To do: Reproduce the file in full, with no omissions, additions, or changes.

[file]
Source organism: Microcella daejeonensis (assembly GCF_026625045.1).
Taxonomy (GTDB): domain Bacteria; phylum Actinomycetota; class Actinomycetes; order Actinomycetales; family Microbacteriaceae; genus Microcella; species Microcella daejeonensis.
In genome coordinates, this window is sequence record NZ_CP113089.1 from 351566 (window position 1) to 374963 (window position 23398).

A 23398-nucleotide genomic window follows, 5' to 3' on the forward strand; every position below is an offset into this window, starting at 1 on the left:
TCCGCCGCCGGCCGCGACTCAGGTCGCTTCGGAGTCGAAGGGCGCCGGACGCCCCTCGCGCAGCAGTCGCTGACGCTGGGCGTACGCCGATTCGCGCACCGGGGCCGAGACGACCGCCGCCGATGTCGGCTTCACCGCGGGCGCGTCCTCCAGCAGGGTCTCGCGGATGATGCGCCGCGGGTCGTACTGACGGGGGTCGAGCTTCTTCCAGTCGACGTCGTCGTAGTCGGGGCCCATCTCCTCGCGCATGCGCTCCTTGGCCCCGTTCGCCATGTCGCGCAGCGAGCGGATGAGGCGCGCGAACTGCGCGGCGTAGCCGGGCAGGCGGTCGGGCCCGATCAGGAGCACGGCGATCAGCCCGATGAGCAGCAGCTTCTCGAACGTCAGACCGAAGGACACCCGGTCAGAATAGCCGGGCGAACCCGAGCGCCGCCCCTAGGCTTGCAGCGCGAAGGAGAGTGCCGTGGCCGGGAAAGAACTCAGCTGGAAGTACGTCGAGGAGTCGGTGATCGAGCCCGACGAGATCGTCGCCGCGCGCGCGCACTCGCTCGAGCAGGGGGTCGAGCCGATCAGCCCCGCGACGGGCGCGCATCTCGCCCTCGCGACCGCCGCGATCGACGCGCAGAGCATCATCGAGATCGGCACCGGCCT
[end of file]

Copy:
Source organism: Microcella daejeonensis (assembly GCF_026625045.1).
Taxonomy (GTDB): domain Bacteria; phylum Actinomycetota; class Actinomycetes; order Actinomycetales; family Microbacteriaceae; genus Microcella; species Microcella daejeonensis.
In genome coordinates, this window is sequence record NZ_CP113089.1 from 351566 (window position 1) to 374963 (window position 23398).

A 23398-nucleotide genomic window follows, 5' to 3' on the forward strand; every position below is an offset into this window, starting at 1 on the left:
TCCGCCGCCGGCCGCGACTCAGGTCGCTTCGGAGTCGAAGGGCGCCGGACGCCCCTCGCGCAGCAGTCGCTGACGCTGGGCGTACGCCGATTCGCGCACCGGGGCCGAGACGACCGCCGCCGATGTCGGCTTCACCGCGGGCGCGTCCTCCAGCAGGGTCTCGCGGATGATGCGCCGCGGGTCGTACTGACGGGGGTCGAGCTTCTTCCAGTCGACGTCGTCGTAGTCGGGGCCCATCTCCTCGCGCATGCGCTCCTTGGCCCCGTTCGCCATGTCGCGCAGCGAGCGGATGAGGCGCGCGAACTGCGCGGCGTAGCCGGGCAGGCGGTCGGGCCCGATCAGGAGCACGGCGATCAGCCCGATGAGCAGCAGCTTCTCGAACGTCAGACCGAAGGACACCCGGTCAGAATAGCCGGGCGAACCCGAGCGCCGCCCCTAGGCTTGCAGCGCGAAGGAGAGTGCCGTGGCCGGGAAAGAACTCAGCTGGAAGTACGTCGAGGAGTCGGTGATCGAGCCCGACGAGATCGTCGCCGCGCGCGCGCACTCGCTCGAGCAGGGGGTCGAGCCGATCAGCCCCGCGACGGGCGCGCATCTCGCCCTCGCGACCGCCGCGATCGACGCGCAGAGCATCATCGAGATCGGCACCGGCCT